Looper is a strange, inventive but ultimately underwhelming mix of Terminator, Blade Runner and Die Hard.
Looper posits the idea that about 60 years from now we will have discovered time travel but because of its inherent dangers, it will have been banned. The only people who will use it will be criminal organisations who, because of bio tracking techniques, can’t dispose of bodies and have to send the victims back in time 30 years to be killed by assassins called Loopers. Joseph Gordon-Levitt plays one of these Loopers who discovers that his latest victim is himself but 30 years older, played by Bruce Willis. This presents him with a bizarre moral dilemma as to whether he can assassinate himself, the threat of execution if he doesn’t complete his assignment and the disturbing revelation that he will turn into Bruce Willis.
Looper is one of those films that some people will declare the greatest artistic achievement of the decade while others will wonder what the hell all the fuss is about. I’m in the latter camp. There’s nothing particularly wrong with this film, it’s just not the mind blowing experience the pre-release hype suggested.
It’s certainly impressive on a technical level with some remarkable special effects, particularly when the film introduces a sub-plot about telekinetic powers. The film also contains some stunning atmospheric shots and shows that director Rian Johnson, who gave us Brick and The Brothers Bloom, is evolving as a visual stylist.
The film is unfortunately slow moving at times, particularly when Gordon-Levitt holes up in a farm house that is rather conveniently owned by a stunning single mum played by Emily Blunt. These scenes would have been fine if Gordon-Levitt’s character engaged us emotionally but he’s not very interesting and sails perilously close to Shia Le Boef territory. Blunt, however, (who does a convincing American accent) is, as always, a dazzling screen presence. Perhaps the most startling aspect of this film, though, is her child (Pierce Gagnon) who makes a fine addition to the creepy kid genre and throws tantrums that even super nanny couldn’t handle.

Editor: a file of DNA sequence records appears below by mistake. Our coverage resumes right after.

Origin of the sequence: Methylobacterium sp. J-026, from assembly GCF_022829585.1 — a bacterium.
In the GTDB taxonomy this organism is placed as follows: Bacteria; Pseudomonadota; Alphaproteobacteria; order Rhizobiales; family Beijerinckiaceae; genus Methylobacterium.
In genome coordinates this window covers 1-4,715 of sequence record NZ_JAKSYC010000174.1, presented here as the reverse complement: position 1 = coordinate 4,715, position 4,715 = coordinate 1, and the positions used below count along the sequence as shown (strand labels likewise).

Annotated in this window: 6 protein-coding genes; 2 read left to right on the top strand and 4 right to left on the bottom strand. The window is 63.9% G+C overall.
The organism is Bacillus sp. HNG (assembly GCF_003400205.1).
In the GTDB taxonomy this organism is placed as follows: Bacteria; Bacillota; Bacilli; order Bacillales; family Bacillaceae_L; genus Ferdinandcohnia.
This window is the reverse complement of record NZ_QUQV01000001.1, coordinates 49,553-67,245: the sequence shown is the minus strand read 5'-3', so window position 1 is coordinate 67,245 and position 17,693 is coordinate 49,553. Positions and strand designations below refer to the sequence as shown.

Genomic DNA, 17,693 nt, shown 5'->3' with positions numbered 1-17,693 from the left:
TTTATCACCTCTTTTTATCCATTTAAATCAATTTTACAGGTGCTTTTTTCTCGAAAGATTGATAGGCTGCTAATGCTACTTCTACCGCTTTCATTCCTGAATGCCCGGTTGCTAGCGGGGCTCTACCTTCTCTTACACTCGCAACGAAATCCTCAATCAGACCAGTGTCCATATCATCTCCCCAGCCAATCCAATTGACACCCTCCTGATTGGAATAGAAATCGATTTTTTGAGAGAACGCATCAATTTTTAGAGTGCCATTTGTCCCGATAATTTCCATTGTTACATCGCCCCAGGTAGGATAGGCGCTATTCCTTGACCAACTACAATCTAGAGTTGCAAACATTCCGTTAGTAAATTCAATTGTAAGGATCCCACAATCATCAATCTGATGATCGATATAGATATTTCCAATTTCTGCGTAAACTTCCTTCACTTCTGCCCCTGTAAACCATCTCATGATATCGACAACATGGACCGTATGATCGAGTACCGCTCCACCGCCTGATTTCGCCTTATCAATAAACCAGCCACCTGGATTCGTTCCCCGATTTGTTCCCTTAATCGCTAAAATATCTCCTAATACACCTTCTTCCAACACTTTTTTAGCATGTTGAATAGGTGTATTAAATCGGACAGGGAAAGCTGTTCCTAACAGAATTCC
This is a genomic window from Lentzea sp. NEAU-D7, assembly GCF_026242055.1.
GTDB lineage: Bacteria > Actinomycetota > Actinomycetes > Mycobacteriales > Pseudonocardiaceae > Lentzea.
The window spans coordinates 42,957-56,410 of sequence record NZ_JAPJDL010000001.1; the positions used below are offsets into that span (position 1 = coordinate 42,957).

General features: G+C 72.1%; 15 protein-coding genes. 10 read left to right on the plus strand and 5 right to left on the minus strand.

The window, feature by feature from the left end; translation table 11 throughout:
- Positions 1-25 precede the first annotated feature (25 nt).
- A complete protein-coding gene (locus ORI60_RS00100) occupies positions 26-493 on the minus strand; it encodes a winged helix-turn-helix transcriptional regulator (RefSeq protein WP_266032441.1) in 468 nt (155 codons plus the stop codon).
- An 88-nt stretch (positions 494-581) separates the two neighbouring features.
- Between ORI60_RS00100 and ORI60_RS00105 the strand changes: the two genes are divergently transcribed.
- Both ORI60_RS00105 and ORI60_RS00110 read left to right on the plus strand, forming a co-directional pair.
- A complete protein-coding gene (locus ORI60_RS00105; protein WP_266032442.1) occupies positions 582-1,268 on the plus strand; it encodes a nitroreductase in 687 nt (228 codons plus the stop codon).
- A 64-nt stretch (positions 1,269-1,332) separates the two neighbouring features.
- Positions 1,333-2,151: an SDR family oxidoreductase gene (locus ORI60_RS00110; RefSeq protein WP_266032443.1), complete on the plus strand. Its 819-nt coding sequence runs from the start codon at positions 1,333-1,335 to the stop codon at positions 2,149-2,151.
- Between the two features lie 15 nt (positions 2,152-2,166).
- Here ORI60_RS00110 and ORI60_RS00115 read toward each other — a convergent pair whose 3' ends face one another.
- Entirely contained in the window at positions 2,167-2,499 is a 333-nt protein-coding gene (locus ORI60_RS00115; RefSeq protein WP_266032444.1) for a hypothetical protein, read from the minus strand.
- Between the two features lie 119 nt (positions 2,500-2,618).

Like all time travel movies this one has that brain-twisting logic where current events effect the future which is now the present or something like that. Bruce Willis even tells his younger self not to worry about the time travel logic because it would take too long to explain.
There is a possibility that this film will reward repeat viewings and reveal layers of meaning not immediately apparent first time around but on first viewing it was not the revelatory experience for which I had hoped.
Nick’s rating: 3 stars.
Classification: MA 15+
Director(s): Rian Johnson
Release date: 27th Sept 2012
Running time: 118 mins.
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